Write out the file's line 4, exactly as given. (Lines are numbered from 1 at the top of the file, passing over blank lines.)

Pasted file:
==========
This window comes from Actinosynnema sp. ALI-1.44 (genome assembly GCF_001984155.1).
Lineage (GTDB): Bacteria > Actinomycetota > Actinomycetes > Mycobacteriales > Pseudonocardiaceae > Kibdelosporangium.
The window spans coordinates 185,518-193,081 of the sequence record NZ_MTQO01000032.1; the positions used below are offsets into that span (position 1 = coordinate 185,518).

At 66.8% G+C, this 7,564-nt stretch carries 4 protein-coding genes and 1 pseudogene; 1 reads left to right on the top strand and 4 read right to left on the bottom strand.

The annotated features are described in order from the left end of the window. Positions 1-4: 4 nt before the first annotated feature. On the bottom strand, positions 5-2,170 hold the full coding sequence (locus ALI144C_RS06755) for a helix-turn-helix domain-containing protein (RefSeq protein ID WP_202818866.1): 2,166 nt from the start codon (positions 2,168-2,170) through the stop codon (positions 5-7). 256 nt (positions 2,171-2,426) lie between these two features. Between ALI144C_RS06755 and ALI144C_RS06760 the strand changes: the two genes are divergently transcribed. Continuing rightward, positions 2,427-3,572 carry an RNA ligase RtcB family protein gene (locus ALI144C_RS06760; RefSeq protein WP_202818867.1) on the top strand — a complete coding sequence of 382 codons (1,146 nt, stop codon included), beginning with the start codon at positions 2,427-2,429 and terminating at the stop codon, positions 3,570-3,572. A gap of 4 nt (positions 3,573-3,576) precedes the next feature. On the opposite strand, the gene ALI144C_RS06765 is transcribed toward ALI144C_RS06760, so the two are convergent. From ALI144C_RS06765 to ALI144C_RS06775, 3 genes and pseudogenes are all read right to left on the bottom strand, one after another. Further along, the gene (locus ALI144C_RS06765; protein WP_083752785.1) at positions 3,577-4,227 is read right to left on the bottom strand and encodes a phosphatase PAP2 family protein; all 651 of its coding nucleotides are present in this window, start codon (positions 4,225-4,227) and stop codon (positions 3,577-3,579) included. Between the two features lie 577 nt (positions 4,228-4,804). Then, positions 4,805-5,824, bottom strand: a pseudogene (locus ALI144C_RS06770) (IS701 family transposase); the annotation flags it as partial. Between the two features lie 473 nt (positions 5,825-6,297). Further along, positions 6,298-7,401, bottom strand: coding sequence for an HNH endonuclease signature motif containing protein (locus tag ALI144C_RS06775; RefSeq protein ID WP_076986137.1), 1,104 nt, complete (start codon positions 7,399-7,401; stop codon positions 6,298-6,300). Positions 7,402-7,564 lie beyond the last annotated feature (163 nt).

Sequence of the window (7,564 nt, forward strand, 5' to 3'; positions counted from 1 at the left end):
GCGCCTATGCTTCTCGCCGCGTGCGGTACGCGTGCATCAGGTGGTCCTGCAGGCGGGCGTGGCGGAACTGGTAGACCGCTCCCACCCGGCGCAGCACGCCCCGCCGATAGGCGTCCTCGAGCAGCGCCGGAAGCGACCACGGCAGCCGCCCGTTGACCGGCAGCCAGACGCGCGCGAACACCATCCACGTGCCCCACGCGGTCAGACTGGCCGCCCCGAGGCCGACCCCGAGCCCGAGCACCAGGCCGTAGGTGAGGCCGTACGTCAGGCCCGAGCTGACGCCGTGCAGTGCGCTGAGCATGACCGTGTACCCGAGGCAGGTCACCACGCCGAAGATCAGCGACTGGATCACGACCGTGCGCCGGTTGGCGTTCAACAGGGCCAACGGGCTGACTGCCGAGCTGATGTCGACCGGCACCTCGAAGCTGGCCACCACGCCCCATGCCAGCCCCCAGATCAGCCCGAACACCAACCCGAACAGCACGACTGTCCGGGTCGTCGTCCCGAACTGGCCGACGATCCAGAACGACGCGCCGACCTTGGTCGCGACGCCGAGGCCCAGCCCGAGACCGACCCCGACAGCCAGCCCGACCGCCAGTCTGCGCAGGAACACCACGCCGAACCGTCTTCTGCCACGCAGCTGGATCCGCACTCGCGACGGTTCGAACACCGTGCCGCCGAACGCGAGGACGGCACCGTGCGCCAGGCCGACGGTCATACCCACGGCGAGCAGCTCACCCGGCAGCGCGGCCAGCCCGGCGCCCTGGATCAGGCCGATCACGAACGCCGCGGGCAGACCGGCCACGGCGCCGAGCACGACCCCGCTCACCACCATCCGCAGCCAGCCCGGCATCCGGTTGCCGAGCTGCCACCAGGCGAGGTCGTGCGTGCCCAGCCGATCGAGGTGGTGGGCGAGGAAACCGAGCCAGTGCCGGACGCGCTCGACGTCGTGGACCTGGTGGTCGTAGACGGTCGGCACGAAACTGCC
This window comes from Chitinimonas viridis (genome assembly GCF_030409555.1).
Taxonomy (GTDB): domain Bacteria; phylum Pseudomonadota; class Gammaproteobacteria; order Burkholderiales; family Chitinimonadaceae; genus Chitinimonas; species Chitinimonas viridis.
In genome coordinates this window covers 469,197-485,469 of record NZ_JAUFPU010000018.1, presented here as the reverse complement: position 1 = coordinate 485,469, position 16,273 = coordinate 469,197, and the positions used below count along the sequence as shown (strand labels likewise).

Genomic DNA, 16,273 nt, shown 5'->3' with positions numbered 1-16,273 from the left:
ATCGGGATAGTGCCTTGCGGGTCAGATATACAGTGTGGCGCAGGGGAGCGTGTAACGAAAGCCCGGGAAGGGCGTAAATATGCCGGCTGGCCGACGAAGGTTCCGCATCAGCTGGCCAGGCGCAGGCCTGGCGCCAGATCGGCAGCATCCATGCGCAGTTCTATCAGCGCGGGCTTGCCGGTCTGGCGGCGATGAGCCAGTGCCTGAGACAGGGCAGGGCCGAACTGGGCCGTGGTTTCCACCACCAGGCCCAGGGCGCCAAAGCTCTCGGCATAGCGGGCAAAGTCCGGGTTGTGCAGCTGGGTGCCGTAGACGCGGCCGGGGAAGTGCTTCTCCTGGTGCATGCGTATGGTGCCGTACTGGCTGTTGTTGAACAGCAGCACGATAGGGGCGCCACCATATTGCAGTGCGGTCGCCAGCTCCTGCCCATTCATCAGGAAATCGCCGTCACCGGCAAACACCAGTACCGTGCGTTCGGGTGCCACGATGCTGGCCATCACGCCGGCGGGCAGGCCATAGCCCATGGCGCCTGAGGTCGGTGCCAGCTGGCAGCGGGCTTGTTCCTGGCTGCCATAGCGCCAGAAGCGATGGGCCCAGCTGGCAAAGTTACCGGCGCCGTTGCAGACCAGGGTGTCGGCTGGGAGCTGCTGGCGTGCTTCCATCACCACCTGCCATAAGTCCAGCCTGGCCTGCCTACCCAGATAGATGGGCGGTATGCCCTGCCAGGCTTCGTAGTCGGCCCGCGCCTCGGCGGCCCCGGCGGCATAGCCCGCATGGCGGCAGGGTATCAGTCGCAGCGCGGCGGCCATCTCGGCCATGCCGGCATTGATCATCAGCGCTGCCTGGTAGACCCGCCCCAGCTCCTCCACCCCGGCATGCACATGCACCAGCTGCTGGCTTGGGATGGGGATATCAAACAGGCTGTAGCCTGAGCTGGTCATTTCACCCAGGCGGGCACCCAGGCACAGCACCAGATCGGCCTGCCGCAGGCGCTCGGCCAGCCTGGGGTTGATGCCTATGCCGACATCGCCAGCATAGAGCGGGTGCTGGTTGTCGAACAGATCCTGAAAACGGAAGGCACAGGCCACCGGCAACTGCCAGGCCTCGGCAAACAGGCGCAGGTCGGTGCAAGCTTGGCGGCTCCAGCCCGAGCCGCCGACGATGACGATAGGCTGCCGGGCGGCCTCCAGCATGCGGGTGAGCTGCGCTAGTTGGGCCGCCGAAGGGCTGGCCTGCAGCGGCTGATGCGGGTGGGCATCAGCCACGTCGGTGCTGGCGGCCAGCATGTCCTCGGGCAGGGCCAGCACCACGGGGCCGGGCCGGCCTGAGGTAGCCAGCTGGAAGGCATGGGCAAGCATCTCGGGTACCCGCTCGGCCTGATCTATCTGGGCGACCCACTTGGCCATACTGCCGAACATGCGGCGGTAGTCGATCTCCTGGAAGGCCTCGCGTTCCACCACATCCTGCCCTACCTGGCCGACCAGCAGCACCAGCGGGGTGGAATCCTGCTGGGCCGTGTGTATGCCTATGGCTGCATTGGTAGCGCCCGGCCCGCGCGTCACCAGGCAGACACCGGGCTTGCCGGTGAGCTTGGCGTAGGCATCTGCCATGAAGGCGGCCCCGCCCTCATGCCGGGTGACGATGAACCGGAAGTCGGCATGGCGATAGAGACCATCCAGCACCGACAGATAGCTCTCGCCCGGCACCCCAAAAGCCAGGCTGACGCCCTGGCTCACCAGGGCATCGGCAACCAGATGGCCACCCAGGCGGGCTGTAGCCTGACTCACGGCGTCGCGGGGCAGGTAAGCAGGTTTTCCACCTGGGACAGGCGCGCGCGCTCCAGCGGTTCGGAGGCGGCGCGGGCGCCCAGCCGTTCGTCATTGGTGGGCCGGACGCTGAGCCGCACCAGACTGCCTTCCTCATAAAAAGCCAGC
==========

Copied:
At 66.8% G+C, this 7,564-nt stretch carries 4 protein-coding genes and 1 pseudogene; 1 reads left to right on the top strand and 4 read right to left on the bottom strand.